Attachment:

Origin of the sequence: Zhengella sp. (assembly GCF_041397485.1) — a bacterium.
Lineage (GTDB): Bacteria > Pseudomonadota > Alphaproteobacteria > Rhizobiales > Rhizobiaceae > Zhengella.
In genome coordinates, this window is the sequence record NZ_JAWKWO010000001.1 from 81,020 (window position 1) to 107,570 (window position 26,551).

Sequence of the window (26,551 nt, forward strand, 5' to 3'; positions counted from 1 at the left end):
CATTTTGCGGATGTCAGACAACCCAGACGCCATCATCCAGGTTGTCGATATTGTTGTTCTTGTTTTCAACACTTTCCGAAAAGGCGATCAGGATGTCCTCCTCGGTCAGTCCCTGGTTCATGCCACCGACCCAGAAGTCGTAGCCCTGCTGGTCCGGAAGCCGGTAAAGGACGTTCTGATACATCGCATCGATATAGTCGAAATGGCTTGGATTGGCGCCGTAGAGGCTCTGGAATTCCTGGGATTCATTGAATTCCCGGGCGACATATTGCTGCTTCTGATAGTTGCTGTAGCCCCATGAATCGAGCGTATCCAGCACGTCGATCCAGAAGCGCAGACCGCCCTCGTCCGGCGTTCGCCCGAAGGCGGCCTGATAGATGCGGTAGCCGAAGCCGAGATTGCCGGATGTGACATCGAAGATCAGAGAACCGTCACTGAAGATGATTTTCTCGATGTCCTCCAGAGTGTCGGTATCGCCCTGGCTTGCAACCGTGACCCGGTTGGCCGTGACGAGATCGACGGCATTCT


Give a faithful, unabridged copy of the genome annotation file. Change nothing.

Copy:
Origin of the sequence: Zhengella sp. (assembly GCF_041397485.1) — a bacterium.
Lineage (GTDB): Bacteria > Pseudomonadota > Alphaproteobacteria > Rhizobiales > Rhizobiaceae > Zhengella.
In genome coordinates, this window is the sequence record NZ_JAWKWO010000001.1 from 81,020 (window position 1) to 107,570 (window position 26,551).

Sequence of the window (26,551 nt, forward strand, 5' to 3'; positions counted from 1 at the left end):
CATTTTGCGGATGTCAGACAACCCAGACGCCATCATCCAGGTTGTCGATATTGTTGTTCTTGTTTTCAACACTTTCCGAAAAGGCGATCAGGATGTCCTCCTCGGTCAGTCCCTGGTTCATGCCACCGACCCAGAAGTCGTAGCCCTGCTGGTCCGGAAGCCGGTAAAGGACGTTCTGATACATCGCATCGATATAGTCGAAATGGCTTGGATTGGCGCCGTAGAGGCTCTGGAATTCCTGGGATTCATTGAATTCCCGGGCGACATATTGCTGCTTCTGATAGTTGCTGTAGCCCCATGAATCGAGCGTATCCAGCACGTCGATCCAGAAGCGCAGACCGCCCTCGTCCGGCGTTCGCCCGAAGGCGGCCTGATAGATGCGGTAGCCGAAGCCGAGATTGCCGGATGTGACATCGAAGATCAGAGAACCGTCACTGAAGATGATTTTCTCGATGTCCTCCAGAGTGTCGGTATCGCCCTGGCTTGCAACCGTGACCCGGTTGGCCGTGACGAGATCGACGGCATTCT